Elusive red-letter day

Formula One: After a barren year, Ferrari is hoping to topple Mercedes, with Vettel and Raikkonen at the forefront

Elusive red-letter day
The Italian stallion has a spring in its step as Ferrari, Formula One's oldest and most successful team, start a new season with fresh hope of returning to the top in the carmaker's 70th anniversary year.

A decade on from their last driver's title, courtesy of Kimi Raikkonen in 2007, Ferrari emerged from eight days of testing in Spain with the fastest lap times coupled with impressive reliability.

Their SF70H car, its name a nod to Enzo Ferrari's first creation in 1947, has been scrutinised by anxious rivals up and down the pitlane.

With media activities pared back, and the car presented online without fanfare, the "scuderia" have adopted a low profile leading up to the Australian Grand Prix.

They have flattered to deceive before of course, the prancing horse looking good in testing but heavy-hoofed once the racing starts. But this time the suspicion is that Ferrari have yet to reveal their true performance and are ready to take on dominant Mercedes.

"I think Ferrari are bluffing and that they are a lot quicker than they are showing," Britain's triple world champion Lewis Hamilton had said, even as the Italians went fastest. "They are very close, if not faster," added the Mercedes driver.

Red Bull's Australian Daniel Ricciardo agreed, "Ferrari looks strong," he said. "At the moment they look like they are pretty close to Mercedes's pace if not on it..."

At the free practice sessions and in qualifying, Ferrari seemed to justify those comments.
Four times world champion Sebasian Vettel was second in qualifying, only behind Hamilton, offering great encouragement to Ferrari fans. Raikkonen was fourth with another Mercedes driver Valeri Bottas finishing third.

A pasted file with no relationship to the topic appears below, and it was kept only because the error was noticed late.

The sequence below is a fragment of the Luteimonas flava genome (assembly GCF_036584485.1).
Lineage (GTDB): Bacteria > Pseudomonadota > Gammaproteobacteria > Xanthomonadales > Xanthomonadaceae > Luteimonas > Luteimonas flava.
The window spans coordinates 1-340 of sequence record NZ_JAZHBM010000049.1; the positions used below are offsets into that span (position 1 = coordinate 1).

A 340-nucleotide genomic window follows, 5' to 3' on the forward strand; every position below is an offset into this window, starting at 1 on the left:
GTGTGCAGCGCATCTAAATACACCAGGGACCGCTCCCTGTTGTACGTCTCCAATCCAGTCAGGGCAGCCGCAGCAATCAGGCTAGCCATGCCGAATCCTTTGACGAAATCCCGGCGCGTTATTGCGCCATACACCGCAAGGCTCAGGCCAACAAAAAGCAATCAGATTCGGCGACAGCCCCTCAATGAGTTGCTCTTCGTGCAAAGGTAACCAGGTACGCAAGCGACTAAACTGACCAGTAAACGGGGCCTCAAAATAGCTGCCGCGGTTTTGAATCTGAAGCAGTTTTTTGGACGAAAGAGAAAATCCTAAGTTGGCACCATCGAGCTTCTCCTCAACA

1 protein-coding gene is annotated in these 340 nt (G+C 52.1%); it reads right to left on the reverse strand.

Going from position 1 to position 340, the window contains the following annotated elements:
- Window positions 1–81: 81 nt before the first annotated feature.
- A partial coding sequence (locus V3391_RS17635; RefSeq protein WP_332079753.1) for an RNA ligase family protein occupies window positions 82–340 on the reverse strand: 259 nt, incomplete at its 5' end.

Vettel had said that it was too early to talk about title chances in March. "It's March. I think if you want to talk about the fight for the title, that's a question for October, November,” he said.

"Obviously Mercedes has been in very, very strong form the last three years," he said.
"And even with changes to the rules and regulations, if the team is strong then they will build a strong car the year after, no matter what they do.

"It is very clear who is the favourite. For all of us sitting here we are obviously trying our best to catch up. How much we have succeeded, we will see."

Ferrari failed to win a race last year, their second such blank in three years, while Mercedes won 19 of 21 and took both titles for the third season in succession.

The days when the red Ferraris, who have competed in every world championship since the outset in 1950, were dominant with seven-times world champion Michael Schumacher are long gone.

But the 2017 rule changes, with fatter tyres and faster cars, could signal a new awakening for Vettel and veteran "Iceman" Raikkonen in what looks likely to be his last campaign.

The handling is better, the power unit delivering and the team more settled after a difficult 2016 during which principal Maurizio Arrivabene played down reports of a "climate of fear" at the factory.

"I think we are better prepared than last year," said Vettel, who joined in 2015 hoping to emulate boyhood hero Schumacher. "I think overall the team is in better shape.

"What happened in the background (last year) was really, really important to make a step forward, and hopefully we've done that."

Raikkonen lapped faster than anyone ever before in Barcelona, with a best time of one minute 18.634 seconds. Both Vettel and Raikkonen were impressive in free practice, with the former even clocking the fastest lap at the Albert Park before Hamilton upstaged him.

With the team's track success a key driver of the Ferrari brand, and president Sergio Marchionne always looking for a return on the money, Vettel was careful to keep bubbling expectations grounded.

"If we can be fighting for the podium in Melbourne, it would be great," Marchionne  said.
"If you win three world championships in a row as a team, then it's clear who is the favourite, rule changes or not."

Hamilton believes Ferrari are 'keeping a lid' on expectations but said he would savour a battle with Vettel for this year's world driver's championship.

 "I've not had a lot of battles with Sebastian on the track. Of course, I'd love to have that. I think the fans want to see that," Hamilton said.

 "You want to be racing against the best. That's what the fans want to see. They want to see that close racing, that sheer competitiveness. See the ups and downs of the best doing the best. I hope there's lots of close racing."

As Vettel said, it is too early in the season to make a judgment but Melbourne will certainly show where Ferrari stand at the moment and whether they can break their drought this season.

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